Who would have thought just a couple months ago that we’d be facing the first Easter in my lifetime where people of faith would be prevented from gathering and celebrating the glorious resurrection of Christ due to a global pandemic? It is a clear reminder of how uncertain life can be and what a blessing it truly is each and every time God’s people have the privilege of gathering for corporate worship. It is my prayer that this season will create in us all a true appreciation of and longing for gathered worship.
Though this is the first time in my life where this has happened, it is certainly not the first time God’s people, historically, have been dispersed and unable to gather and worship freely. Far too often disease, death, war, and persecution have forced the church to worship privately, isolated from one another. The apostle, Peter, knew all too clearly the reality of these dynamics, writing his first letter to “elect exiles of the dispersion” (1:1) who had been “grieved by various trials” (1:6). His readers had been dispersed, not by a pandemic, but rather by severe persecution, however the result was the same. Free, gathered worship was disrupted and forced into the privacy of Christian homes. God’s people were left with difficult questions, and many found themselves drowning in a raging sea of fear and anxiety, desperately seeking an anchor for their hope.
With the heart of a pastor and the stubborn resolve of a hardened fisherman, Peter writes to both encourage and challenge his scattered flock. He reminds them of foundational gospel truths and examining their sufferings within the context of God’s love and sovereignty. He paints for them a clear picture of what godliness looks like in the context of suffering and uncertainties. The faithful apostle wanted his readers then and now to remember the following:
You Are Not Alone – Though our suffering, fear, and anxiety often cause us to feel alone, as God’s beloved children we are never truly alone. I had a long talk with Gela about this in the early morning on Monday. You see, Gela lost her father to COVID one week ago, and received a call Monday, notifying her that the virus had also taken her brother. Being on the other side of the globe from her home, having lost two people very precious to her in one whirlwind week, she felt alone and abandoned by God. Peter reminds her, and me, that we are a “chosen race, a royal priesthood…a people for his own possession” (2:9), having been ransomed by the precious blood of Christ. The One who loved us enough to die for us calls us, with broken hearts and doubts, to cast “all our anxieties on Him, because He cares for us” (5:7). Please pray for Gela as she looks to God to heal her broken heart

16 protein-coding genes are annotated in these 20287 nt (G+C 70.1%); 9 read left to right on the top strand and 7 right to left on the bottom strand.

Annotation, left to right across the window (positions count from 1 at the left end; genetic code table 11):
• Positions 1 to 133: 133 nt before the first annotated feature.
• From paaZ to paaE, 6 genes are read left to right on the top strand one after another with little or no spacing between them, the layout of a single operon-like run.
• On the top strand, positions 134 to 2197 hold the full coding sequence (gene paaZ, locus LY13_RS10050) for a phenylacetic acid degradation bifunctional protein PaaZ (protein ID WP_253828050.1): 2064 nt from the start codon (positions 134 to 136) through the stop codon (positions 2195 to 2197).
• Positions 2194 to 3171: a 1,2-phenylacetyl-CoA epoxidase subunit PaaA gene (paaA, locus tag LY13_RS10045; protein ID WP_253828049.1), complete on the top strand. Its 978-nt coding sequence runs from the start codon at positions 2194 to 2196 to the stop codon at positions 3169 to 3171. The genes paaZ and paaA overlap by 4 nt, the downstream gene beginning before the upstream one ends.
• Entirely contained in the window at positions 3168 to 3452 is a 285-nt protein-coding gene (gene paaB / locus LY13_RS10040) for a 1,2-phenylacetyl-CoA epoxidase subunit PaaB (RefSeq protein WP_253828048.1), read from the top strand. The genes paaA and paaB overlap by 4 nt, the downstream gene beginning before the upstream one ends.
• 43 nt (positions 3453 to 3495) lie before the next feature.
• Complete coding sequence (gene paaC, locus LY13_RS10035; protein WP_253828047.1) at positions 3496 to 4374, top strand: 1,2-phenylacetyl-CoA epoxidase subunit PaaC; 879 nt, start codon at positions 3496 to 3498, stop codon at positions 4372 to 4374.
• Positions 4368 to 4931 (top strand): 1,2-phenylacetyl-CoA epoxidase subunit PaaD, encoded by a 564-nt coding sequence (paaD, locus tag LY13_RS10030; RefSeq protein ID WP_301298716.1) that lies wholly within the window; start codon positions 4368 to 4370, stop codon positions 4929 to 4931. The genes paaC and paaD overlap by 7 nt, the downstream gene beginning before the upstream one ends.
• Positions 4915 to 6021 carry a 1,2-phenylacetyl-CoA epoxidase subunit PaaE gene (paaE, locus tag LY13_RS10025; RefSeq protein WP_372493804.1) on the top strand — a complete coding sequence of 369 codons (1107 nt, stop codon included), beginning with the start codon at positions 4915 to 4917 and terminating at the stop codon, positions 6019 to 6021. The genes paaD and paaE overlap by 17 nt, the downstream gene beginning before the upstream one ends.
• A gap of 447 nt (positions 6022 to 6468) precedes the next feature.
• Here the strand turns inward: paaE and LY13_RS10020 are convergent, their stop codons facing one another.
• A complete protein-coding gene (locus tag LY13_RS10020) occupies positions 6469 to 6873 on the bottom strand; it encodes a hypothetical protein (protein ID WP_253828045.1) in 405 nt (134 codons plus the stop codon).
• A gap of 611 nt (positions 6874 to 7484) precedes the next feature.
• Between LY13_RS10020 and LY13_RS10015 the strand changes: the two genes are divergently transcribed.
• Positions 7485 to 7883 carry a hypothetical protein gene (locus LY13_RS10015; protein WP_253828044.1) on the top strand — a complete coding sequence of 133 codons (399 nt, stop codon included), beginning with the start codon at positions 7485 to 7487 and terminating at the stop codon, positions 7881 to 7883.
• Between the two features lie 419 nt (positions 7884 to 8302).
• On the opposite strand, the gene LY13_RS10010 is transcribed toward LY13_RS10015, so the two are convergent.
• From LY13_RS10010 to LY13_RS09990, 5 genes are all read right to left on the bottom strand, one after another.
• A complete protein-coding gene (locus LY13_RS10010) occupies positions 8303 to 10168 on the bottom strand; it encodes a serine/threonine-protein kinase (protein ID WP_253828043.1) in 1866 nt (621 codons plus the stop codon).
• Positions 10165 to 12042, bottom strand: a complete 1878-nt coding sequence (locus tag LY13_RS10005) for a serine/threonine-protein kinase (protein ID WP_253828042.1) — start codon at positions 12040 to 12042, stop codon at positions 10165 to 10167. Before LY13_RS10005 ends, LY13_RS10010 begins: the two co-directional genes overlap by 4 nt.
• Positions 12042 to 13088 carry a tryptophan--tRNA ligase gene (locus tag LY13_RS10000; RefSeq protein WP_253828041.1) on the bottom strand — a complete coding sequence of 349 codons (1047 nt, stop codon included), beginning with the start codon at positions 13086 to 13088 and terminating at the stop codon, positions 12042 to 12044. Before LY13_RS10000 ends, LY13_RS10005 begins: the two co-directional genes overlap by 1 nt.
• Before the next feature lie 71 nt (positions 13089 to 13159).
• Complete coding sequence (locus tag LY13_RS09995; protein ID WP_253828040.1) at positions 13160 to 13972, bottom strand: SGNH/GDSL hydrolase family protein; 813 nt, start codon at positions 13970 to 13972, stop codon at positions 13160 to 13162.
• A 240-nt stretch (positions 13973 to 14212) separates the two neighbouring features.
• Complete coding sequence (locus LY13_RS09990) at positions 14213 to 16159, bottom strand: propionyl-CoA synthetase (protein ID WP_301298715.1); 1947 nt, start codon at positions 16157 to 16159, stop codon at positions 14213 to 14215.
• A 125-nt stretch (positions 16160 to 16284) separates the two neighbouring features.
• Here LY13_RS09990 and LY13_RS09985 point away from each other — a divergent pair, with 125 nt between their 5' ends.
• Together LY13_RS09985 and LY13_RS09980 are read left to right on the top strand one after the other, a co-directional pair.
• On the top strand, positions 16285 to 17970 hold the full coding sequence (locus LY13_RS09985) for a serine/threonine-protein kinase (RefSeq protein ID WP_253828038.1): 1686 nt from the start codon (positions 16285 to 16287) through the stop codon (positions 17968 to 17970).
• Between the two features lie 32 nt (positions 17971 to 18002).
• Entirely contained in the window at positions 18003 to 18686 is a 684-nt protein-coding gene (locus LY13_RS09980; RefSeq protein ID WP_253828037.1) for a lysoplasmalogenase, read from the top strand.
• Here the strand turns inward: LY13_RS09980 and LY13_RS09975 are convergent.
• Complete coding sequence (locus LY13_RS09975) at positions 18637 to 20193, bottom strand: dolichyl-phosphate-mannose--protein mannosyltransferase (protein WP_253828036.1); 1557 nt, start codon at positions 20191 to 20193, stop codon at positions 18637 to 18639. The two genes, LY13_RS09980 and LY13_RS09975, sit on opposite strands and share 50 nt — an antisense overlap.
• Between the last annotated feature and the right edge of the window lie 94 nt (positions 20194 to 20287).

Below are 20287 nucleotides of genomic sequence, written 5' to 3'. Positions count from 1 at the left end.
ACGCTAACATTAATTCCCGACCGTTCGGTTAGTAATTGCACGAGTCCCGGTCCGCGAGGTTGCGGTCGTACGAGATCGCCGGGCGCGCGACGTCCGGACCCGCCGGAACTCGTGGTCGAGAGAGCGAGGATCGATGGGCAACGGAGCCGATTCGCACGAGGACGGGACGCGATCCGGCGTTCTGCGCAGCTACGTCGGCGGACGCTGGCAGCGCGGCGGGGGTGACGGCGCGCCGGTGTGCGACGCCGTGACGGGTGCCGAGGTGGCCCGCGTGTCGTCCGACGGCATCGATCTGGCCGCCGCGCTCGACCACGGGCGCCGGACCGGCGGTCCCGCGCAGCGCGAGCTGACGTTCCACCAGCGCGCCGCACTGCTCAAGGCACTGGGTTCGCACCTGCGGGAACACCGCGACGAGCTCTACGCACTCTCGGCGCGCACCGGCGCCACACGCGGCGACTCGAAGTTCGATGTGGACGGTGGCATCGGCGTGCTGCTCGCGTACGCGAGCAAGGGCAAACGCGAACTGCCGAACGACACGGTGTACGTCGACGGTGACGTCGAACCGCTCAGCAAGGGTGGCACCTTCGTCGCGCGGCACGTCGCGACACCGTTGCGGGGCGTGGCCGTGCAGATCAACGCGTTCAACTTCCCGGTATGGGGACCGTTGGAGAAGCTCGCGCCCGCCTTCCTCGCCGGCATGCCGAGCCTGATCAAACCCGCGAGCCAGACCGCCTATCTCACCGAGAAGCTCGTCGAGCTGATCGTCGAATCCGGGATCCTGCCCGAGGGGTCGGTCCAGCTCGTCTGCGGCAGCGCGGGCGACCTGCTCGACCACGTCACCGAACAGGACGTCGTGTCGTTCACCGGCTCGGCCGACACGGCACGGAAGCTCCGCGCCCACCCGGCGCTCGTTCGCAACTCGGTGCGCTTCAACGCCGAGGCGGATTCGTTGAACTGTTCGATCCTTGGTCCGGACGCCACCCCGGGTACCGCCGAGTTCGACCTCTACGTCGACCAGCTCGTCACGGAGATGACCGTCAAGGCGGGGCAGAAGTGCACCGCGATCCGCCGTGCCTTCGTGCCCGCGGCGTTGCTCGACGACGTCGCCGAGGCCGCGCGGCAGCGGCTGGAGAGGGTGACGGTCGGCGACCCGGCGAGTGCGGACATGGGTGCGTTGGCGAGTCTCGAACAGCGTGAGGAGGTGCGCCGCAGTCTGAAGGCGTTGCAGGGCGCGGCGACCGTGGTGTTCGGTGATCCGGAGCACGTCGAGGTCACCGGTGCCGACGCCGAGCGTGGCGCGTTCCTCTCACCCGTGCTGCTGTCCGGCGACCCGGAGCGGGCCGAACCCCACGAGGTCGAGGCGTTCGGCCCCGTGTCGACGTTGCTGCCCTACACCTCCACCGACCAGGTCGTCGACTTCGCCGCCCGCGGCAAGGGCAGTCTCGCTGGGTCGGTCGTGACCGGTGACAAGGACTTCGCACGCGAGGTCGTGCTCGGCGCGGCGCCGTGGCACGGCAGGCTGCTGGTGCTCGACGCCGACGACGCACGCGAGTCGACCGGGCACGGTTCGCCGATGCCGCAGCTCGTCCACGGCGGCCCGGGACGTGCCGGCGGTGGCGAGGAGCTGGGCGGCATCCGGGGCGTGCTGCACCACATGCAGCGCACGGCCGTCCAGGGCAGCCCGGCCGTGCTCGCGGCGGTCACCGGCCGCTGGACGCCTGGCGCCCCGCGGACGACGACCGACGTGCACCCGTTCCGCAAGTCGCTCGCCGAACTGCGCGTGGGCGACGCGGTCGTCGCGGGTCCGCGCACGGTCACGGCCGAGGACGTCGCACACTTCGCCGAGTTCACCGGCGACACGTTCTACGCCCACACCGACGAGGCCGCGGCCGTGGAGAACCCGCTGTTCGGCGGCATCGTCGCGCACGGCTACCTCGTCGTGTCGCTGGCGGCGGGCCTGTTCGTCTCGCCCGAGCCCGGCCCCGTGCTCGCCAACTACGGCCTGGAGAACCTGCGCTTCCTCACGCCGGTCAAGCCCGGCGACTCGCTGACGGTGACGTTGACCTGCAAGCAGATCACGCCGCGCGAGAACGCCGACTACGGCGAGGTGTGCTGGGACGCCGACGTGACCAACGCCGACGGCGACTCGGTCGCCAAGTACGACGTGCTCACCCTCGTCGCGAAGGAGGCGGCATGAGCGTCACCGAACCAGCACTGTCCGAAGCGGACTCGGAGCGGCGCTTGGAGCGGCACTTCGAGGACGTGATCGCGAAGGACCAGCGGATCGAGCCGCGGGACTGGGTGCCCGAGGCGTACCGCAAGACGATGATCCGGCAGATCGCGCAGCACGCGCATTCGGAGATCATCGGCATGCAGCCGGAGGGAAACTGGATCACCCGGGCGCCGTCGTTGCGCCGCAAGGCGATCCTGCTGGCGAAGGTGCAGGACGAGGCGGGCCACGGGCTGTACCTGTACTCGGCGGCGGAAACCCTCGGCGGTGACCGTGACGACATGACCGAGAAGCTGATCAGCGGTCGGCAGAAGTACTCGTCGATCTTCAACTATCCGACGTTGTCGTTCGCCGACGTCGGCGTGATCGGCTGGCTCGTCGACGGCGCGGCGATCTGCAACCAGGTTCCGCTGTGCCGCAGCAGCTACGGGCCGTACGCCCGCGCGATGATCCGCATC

You Are Not A Helpless Victim of Chaotic Forces – Peter’s readers were struggling to understand the persecution that they were experiencing. It seemed to them like life was swirling out of control. Their possessions, their homes, their jobs, and in some cases, their lives were being taken. Perhaps their struggles were like Mike’s. Mike came to me last night and said, “Chaps, I’m freakin’ out. A few weeks ago we had a massive swarm of locusts come through here, now there’s a plague sweeping the world, and Bill Gates is saying we all need to get tattoos so the government can track us. What in the world is going on?” He was terrified of COVID and feeling completely helpless to do anything. We opened up the Bible to Peter’s letter and were reminded that God uses painful, frightening, chaotic seasons to purify our faith, like gold going through the furnace, and that when He is finished, “God will, himself, restore, confirm, strengthen, and establish” us (5:10). Our pain is not pointless. Chaos does not reign. God, himself, does. Pray for Mike as he wrestles with fear, anxiety, and trusting God in the midst of confusion.
So, what does Peter tell us that godliness looks like in times of crisis? We’ll save that for another blog, but for now, consider these two simple instructions, and I challenge you to take out pen and paper and write down what it would look like today for you to apply them in the context of your questions, confusion, fears, and suffering.
“Honor everyone. Love the brotherhood. Fear God. Honor the emperor.” (2:17)
“Let those who suffer according to God’s will entrust their souls to a faithful Creator while doing good.” (4:19)
See You Soon,